We adapted visual storytelling, creative writing, modelling and roleplay to test the service experience in real-time. We visualised the built form and how it needed to significantly shift from traditional clinical settings to encourage service uptake; explored how the initiative would have to adapt and support people’s various levels of confidence; how to maintain support and momentum in group activities when there are feelings of anxiousness and depression; and wrote letters to the future workforce to describe the aspiration for the responsibilities and qualities of the roles.

The service journey embedded the needs of community organisations to support commercial, operational and workforce considerations of the model. It has redefined the budgets, training, and support providers will receive in order to deliver the initiative.

Design Innovation

We took a truly unique approach to designing with lived experience in the mental health sector. We needed to create a new design process that prioritised partnership and challenged traditional power structures and enabled shared decision-making.

Across three months, we coached four people with lived experience in design thinking and facilitation to enable decision-making at every level and work together to create trauma-informed spaces for our 32 co-designers. This led to outputs that challenged the traditional policy and report outputs for government to ones that were driven by storytelling and captured the genuine human experience and desire.

We mailed design kits during the height of COVID-19 each fortnight to our co-designers to cater for various accessibility needs and blend the physical creative process with the digital one. The sensory elements allowed for better, braver outcomes for our co-designers with anxiety and PTSD. Their physical creations, from drawings to sculptures, were transformed into clickable experiences that brought to life the desired initiative. The outcome was a series of story-led artefacts that the humans delivering the initiative are strongly connecting with, embracing, and ultimately implementing over traditional ‘report’ outputs.

This initiative will be a first in Victoria and Australia and build an evidence-based for expanded services across the nation. It is designed to radically shift the power from clinicians to the community and create new pathways for people to support their mental health and wellbeing through connections with their community.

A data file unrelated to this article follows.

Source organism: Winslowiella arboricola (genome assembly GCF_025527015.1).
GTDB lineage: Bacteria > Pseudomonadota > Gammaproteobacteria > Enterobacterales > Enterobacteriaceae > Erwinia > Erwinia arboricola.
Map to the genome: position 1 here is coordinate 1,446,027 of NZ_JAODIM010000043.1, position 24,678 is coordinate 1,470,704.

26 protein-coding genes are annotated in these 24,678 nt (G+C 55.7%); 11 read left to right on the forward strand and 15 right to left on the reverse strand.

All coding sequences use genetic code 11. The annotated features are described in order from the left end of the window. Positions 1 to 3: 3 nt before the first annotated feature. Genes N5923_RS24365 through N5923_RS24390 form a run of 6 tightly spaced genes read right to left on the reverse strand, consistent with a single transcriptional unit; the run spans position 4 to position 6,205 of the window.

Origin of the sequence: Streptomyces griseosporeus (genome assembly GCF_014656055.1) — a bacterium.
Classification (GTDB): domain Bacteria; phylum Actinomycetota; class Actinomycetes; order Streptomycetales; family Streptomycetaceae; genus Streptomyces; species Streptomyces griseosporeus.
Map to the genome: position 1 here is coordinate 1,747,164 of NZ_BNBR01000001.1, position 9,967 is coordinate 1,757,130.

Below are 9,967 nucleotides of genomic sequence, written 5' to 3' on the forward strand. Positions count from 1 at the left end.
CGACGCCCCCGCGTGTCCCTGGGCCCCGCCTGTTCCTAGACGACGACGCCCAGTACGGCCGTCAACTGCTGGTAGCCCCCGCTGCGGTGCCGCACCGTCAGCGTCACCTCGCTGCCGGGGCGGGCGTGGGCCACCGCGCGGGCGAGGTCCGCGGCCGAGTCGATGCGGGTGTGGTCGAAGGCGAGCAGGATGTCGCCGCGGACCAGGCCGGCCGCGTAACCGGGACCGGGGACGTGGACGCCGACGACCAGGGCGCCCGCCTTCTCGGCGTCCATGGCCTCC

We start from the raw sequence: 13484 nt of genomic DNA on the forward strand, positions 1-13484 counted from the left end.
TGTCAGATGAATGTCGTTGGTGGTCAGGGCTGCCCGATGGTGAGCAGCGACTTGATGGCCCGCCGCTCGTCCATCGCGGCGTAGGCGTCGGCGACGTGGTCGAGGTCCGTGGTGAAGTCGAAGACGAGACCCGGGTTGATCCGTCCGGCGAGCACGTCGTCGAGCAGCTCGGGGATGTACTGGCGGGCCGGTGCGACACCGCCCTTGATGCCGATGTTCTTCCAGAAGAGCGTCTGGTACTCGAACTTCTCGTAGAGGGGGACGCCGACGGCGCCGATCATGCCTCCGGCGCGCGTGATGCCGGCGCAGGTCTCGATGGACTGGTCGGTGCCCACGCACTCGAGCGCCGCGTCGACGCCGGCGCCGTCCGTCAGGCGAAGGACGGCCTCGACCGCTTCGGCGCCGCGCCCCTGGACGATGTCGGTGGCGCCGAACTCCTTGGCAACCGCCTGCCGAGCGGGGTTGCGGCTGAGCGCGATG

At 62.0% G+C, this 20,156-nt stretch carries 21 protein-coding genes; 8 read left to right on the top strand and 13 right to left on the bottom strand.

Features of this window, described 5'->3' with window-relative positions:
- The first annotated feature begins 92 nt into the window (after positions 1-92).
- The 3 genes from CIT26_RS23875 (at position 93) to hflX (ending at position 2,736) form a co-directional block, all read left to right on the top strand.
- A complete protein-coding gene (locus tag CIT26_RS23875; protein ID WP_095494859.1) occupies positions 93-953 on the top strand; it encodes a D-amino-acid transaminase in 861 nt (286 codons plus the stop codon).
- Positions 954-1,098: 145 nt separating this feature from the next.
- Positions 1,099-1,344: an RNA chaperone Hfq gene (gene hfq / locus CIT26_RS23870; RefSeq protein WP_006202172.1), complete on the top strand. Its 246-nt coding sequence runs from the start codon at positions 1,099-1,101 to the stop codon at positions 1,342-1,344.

Design Impact

A supportive service for Victorians to access community-based activities was endorsed by the Victorian Mental Health and Wellbeing Promotion Adviser, a project control group led by lived experience was established, and the initiative is being adopted locally and trialled across six locations with a plan to scale across Victoria.

Social prescribing is intended to bring a new, holistic approach to mental health and wellbeing and provide non-clinical ways to improve confidence, self-esteem, a sense of control and empowerment. This is a significant shift from the medical model, recognising that communities are well-placed to support mental health and wellbeing.

The positive impact the project had on the co-design cohort deserves recognition. Sharing your trauma and experiences as a co-designer can be a relentless job. Take Social Prescribing: we worked with people whose social anxiety was so crippling that they couldn’t make it through a grocery shop without a panic attack. And here we were, putting them into a series of group workshops. Yet the process we took our co-designers through empowered and inspired them to continue advocating for lived and living experience-led change. Our co-designers have continued to extend and share their newfound design knowledge across other system reform projects and take on roles on regional bodies and steering committees. Others are in the process of applying for front-line roles in the Social Prescribing initiative.

When the systemic and individual scales are combined, this project had a symbiotic impact on both the Department and the co-designers. It shifted the Department’s mindset of how powerful it can be when the voices, stories, and ideas of people with lived experience are embedded within project outcomes. And it facilitated a positive co-design experience that validated for people with lived and living experience the benefit of lending their power to design positive social change.